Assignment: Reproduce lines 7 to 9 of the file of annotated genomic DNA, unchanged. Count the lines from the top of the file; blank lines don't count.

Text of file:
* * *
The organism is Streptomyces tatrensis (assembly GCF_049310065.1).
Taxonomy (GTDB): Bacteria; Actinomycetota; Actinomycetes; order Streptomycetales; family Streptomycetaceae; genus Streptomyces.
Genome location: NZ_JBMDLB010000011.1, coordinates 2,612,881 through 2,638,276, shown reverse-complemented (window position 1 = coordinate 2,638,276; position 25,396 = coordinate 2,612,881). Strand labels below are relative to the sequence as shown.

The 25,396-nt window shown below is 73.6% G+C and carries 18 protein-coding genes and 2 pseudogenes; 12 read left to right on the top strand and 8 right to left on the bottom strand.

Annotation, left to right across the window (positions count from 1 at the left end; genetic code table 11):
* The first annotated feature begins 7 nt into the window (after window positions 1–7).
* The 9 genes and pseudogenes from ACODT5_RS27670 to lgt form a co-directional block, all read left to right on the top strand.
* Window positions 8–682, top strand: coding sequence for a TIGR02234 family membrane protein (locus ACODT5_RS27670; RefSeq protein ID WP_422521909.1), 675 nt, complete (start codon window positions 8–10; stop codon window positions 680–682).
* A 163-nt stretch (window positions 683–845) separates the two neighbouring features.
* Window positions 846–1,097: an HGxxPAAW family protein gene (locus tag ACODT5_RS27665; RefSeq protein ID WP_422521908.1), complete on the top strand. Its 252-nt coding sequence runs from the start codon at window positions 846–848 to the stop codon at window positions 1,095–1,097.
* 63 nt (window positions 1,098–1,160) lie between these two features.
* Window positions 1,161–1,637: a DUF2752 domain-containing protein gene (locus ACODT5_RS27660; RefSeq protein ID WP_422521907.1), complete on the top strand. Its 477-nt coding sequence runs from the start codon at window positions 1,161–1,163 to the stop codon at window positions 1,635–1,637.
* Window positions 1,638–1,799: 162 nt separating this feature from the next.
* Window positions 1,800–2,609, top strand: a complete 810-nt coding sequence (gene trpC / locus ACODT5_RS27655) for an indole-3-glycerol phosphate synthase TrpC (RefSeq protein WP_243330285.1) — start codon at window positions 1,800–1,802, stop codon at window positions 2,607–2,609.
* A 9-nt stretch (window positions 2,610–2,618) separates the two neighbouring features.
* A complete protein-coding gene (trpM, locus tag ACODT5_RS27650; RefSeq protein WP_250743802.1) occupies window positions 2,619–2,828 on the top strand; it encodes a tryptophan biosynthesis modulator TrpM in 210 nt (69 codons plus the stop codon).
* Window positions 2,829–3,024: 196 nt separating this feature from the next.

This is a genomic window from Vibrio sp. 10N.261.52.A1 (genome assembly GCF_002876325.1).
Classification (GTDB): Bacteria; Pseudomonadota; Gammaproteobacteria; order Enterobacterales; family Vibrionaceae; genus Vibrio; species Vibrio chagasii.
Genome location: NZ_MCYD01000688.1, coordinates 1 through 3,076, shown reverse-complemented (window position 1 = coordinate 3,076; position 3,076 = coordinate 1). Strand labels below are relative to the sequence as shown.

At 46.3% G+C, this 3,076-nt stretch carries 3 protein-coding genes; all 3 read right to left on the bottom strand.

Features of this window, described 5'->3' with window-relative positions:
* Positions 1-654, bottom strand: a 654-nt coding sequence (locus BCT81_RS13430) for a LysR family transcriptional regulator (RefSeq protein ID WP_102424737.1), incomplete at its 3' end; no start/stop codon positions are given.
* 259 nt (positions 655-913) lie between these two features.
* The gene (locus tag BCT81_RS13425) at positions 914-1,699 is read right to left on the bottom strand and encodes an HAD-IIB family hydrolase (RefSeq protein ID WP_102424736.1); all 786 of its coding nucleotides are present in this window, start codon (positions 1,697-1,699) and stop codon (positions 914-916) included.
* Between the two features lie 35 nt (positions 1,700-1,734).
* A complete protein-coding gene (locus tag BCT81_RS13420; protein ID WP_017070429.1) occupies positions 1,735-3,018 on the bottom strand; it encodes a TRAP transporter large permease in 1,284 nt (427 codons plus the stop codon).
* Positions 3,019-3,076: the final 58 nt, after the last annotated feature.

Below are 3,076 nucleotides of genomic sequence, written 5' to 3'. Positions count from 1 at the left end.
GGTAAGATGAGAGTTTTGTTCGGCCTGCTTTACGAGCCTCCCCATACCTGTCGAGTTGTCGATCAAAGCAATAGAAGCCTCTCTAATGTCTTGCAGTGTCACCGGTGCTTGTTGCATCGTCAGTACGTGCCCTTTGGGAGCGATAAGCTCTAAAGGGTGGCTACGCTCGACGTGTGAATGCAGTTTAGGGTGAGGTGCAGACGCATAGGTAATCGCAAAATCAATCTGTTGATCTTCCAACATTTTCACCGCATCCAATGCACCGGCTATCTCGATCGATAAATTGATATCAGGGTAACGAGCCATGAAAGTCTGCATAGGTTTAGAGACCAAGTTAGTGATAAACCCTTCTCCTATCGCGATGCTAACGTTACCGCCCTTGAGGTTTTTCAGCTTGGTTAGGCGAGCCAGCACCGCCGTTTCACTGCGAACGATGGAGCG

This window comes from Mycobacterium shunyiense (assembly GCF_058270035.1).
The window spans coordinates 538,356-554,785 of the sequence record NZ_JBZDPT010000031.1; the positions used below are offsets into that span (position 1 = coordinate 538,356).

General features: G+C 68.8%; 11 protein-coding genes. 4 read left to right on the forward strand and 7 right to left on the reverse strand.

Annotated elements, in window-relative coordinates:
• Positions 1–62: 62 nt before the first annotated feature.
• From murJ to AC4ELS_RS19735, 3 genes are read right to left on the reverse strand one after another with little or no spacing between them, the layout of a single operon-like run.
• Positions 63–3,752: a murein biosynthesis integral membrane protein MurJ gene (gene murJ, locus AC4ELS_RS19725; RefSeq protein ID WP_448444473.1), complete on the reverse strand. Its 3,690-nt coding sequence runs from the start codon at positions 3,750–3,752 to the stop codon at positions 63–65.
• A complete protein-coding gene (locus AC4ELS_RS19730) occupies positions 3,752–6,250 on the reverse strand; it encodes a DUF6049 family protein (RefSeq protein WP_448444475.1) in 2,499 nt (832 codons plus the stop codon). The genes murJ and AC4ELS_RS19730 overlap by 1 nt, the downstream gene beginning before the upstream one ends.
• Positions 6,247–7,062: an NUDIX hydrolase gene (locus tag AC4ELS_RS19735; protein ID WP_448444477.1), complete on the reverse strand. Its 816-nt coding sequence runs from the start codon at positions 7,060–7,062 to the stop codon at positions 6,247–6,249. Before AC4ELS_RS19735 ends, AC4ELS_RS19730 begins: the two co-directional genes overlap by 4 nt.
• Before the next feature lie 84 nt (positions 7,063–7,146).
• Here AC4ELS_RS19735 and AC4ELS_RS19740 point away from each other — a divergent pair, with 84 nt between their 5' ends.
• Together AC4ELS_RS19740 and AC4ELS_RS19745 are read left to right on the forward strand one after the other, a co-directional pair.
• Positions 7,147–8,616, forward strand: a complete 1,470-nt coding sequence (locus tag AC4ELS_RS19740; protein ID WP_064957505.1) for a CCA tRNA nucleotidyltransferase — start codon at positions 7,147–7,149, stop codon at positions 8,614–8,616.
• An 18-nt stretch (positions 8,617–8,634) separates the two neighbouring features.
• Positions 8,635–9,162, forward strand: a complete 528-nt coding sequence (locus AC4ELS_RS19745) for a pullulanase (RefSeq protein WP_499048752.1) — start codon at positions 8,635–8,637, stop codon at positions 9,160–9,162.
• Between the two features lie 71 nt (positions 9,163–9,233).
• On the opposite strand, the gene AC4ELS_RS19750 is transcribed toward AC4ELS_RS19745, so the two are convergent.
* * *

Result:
* The 9 genes and pseudogenes from ACODT5_RS27670 to lgt form a co-directional block, all read left to right on the top strand.
* Window positions 8–682, top strand: coding sequence for a TIGR02234 family membrane protein (locus ACODT5_RS27670; RefSeq protein ID WP_422521909.1), 675 nt, complete (start codon window positions 8–10; stop codon window positions 680–682).
* A 163-nt stretch (window positions 683–845) separates the two neighbouring features.